Mike brought on hospice care for his father, who passed away from pancreatic cancer in 2001.
What To Know About Selecting And Using Hospice Care
people found Mike's experience helpful.
On May 28, 2001, my father died of pancreatic cancer at his home in Palm Springs, California. Cancer, in whatever form, is never a pleasant thing, but from the day of his official diagnosis, we knew that his fight for survival would not only be an uphill one, but one that would be practically unwinnable. In fact, pancreatic cancer generally has a very poor prognosis, even when it is found early. Pancreatic cancer is often called the "silent killer" because it usually has few symptoms early on and spreads quickly, so it is rarely discovered when it is still in an early stage. Often by the time the disease is diagnosed, surgery to remove the cancer isn’t possible. This is exactly the situation we found ourselves in.
We were lucky in our struggle in that we had an ace in the hole, my wife, who works in cancer research and was able to get us plenty of referrals to experts in the field. But despite our efforts, there was very little that could be done.
Finally, after a courageous 17-month struggle on everyone's part, but especially my father's, his case was determined to be terminal. By this time, every member of the family was tired; emotionally, spiritually, and physically; and my father was ready to accept the inevitable.
On one of the last meetings we had with my father's doctor, he suggested that we enlist hospice care, even though none of us wanted to acknowledge that the battle was nearly over and that it was the next logical step. We all stepped up, however, and did what we needed to do. My father signed a request for hospice care as well as a DNR (do not resuscitate) order, and we all went home.
Getting Hospice Care
In our case, selecting hospice care for my father wasn’t a difficult decision. Even with its reputation for glitz and glamour, Palm Springs must not attract a lot of hospice business, since there were only a few providers in the area. Fortunately, we received a referral from my father’s doctor, and since the doctor had given him such good care over the previous 17 months, it was easy to trust his recommendation.
Others probably aren’t so lucky, but in our research, we found that many others simply don’t know what to do, which leads them to make uninformed decisions. To prevent this, take the following into consideration:
• The overall reputation and experience of the care provider — the group as well as the individual who is actually rendering the care — Try to meet the person who will be rendering the care to make sure it's someone you like and can trust. Trust your intuition on this one.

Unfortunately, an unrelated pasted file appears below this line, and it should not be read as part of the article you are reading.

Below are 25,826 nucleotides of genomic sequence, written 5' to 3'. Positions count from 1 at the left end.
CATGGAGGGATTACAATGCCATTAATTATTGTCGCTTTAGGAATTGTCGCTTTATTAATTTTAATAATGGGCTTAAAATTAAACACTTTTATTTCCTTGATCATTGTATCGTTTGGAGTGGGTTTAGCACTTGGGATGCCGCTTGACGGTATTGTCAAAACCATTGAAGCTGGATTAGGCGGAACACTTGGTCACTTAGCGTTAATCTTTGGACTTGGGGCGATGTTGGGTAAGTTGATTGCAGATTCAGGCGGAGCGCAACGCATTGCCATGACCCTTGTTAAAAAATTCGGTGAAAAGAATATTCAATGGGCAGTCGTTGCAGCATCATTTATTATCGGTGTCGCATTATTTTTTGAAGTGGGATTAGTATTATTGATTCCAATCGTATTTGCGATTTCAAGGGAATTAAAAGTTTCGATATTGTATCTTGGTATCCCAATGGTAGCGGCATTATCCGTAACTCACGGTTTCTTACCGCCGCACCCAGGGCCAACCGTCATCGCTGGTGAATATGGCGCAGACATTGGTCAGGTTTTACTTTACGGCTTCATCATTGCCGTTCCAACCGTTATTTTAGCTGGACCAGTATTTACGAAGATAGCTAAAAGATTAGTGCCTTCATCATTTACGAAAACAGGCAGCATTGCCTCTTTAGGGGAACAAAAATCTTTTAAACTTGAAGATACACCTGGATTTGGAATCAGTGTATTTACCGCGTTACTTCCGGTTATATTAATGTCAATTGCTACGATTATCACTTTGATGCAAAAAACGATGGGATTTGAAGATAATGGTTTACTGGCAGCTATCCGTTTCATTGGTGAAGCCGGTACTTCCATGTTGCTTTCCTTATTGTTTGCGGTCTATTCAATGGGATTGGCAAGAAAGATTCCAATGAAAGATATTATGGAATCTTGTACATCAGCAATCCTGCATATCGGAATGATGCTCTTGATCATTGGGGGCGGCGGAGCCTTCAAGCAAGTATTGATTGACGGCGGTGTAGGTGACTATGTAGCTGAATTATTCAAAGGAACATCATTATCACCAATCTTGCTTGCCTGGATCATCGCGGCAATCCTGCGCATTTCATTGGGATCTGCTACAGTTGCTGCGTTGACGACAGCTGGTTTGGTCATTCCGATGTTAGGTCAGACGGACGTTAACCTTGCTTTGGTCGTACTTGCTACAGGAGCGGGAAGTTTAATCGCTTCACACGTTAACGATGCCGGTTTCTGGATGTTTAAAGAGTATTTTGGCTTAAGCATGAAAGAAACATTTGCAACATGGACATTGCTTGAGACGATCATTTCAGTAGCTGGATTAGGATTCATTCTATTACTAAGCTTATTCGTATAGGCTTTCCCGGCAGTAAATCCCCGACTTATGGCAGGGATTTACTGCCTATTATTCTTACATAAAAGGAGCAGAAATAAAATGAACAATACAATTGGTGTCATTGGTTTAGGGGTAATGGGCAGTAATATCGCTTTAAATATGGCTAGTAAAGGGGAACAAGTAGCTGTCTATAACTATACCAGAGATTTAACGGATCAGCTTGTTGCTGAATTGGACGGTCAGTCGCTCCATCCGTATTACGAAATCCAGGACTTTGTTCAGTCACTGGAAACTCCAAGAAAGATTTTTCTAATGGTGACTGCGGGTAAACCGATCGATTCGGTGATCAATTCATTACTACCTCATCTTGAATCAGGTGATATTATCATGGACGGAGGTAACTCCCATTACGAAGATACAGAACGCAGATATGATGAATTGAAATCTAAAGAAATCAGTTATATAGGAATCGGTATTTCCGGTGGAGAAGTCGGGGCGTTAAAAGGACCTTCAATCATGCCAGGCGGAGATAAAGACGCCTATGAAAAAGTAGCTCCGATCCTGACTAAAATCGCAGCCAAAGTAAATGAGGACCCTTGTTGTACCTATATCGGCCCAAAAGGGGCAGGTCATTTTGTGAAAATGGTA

• Costs and insurance issues — Most insurance plans cover hospice care, including Medicaid and Medicare, with only a few minor costs to the patient. The Medicare hospice program covers costs related to a terminal illness.
• Is the facility residentially based or an at-home provider? — Depending on the facility, hospice care can be provided by a center where the patient goes for care or a provider can go to the home of the patient to provide care. A lot depends on the services made available by the provider, the condition of the patient, and the desires of the patient and his or her loved ones.
If there is a good thing about hospice care, it’s the fact that nearly everyone you will end up dealing with has considerable experience dealing with the situation you are in. They know how to deal with not only the patient who is in need of their help but the family members who must deal with it, as well.
Another benefit of hospice care is, if you desire, pastoral care. Nearly all hospice facilities offer the services of a residential clergy person or can help you find someone of your faith who can provide this care.
What to Expect
The most important aspect of hospice care, of course, is the treatment the actual provider gives to the patient. Perhaps less important, but still worth considering, is the treatment you, as the survivor, receive. After all, the patient isn’t in this issue alone. You could be in this situation for a considerable amount of time. Unfortunately, this can not only be painful, but nerve-wracking as well. As a result, be sure to avail yourself of the full services of the facility. You should also take advantage of whatever services your house of worship, social services, friends, and others offer you. Even if it’s something that is seemingly as insignificant as a cooked meal, an opportunity to hold someone’s hand, or anything else, accept it graciously. Not only is it good for you on an emotional level, but it will free your mind for other things as well.